Tuesday, October 18, 2011

Interview Questions About Autism

The following is a transcript from an interview that I did about autism regarding the solitary forager hypothesis. The questions, formulated by ecologist Nelida Pohl, were really thoughtful and forced me to think carefully about the issues involved.

- First of all, how do you think an evolutionary perspective on autism could eventually help with developing new treatments? Are there any examples of other conditions whose evolutionary signature has helped elucidate new medical approaches?
Right, this is a difficult question to answer. Most theories in “evolutionary medicine” have helped to elucidate the problems conceptually but have not yet done a great deal in informing medical treatment. These theories have shown practical utility in predicting and treating the evolution of pathogens in terms of virulence, resistance to antibiotics and the subversion of a person’s immune system… but haven't done a great deal yet for specific, human diseases. Understanding why certain human disorders arise can encourage researchers to look at particular solutions and to disregard others. The “heterozygote advantage” theory of sickle cell anemia makes perfect sense and is embraced by virtually everyone, but has it really informed treatment strategies? Eventually such theories should allow scientists to identify and zero in on particular cellular and molecular pathways. How can the present evolutionary approach help with autism? In my opinion, the way it can help the most is through comparative biology. It will be interesting to see if oxytocin receptor distribution in the autism brain matches that in the brains of solitary animals. If so, it will be important for scientists to compare the relative distributions of oxytocin and vasopressin receptors in different animals to determine which areas in the autism brain are not affected enough by these neuropeptides so that they can target these specific areas. Other species have found myriad ways to reduce social contact for adaptive purposes, and understanding how this is accomplished should provide much insight into psychopharmacology or even gene therapy for autism.
I also have a suspicion that autism, aside from the heritability, is to some extent an example of phenotypic plasticity and a predictive adaptive response. There are many of these in nature and they allow an organism to use specific early environmental cues to influence their behavioral strategies. You may have seen examples of this in the insects that you study. I think that cues indicative of social attenuation can program autism to some extent, but I can't prove it. Evolutionary theory would help in this regard. It would cause geneticists to completely reinterpret the epigenetic contributions to autism and to look for the molecular pathways that change gene expression resulting in the alternate behavioral strategy.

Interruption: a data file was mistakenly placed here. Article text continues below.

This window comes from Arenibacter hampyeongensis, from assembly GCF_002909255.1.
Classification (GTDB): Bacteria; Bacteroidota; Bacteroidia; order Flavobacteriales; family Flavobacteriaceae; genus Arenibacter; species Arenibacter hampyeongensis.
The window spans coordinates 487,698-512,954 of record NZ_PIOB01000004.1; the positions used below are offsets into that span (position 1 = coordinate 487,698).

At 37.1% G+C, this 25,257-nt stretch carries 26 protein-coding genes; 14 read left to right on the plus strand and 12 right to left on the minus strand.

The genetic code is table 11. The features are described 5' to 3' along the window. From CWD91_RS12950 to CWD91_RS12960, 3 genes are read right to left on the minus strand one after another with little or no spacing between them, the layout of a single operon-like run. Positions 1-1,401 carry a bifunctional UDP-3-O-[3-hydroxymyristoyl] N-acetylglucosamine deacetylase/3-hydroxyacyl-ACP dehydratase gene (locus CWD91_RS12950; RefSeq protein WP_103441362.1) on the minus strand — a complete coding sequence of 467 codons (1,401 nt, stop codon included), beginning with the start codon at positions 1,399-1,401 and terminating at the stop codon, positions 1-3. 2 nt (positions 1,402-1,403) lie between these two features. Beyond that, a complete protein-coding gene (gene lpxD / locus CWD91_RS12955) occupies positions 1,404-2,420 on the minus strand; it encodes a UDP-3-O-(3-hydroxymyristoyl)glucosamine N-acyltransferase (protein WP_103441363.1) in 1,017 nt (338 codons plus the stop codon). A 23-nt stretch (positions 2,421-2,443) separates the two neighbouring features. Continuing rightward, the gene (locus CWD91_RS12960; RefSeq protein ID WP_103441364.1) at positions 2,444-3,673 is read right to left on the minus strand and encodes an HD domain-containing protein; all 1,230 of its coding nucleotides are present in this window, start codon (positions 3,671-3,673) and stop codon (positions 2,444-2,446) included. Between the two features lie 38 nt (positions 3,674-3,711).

- What types of activities should be offered to autistic children in order to stimulate them properly?
I think that autistic children should be more motivated by pleasure and positive reinforcement to explore their social options and overcome social fears. I think that touching, cuddling, rubbing, talking and eye contact should be a parent’s priorities. I believe that with “proper stimulation” the sky is a limit for autistic people, just like it is for neurotypcial people. I personally believe that the majority of autistics can be "transformed" into Aspergians given the proper "brain training." Only in the last few decades have people been working towards findings way to assimilate individuals with autism and help them to express their potential. We have to better customize educational paths for them, influencing them to like certain things, get better at certain tasks and become knowledgeable about certain domains – the potential is there. Many people with autism may not be able to support themselves financially at this point in our society, but spiritually or intellectually they are our equals in my mind. Think about this, almost all neurotypical people think about the same kinds of things. Relative to our world, ruled by social concerns, their thoughts are highly original and abstract. We are just now beginning to understand what kinds of lives people on the autism spectrum can lead and how they can find outlets for their abilities. Autism advocacy will gradually become the documentation of successful autists as more and more people with autism surprise us with new formulas for being successful.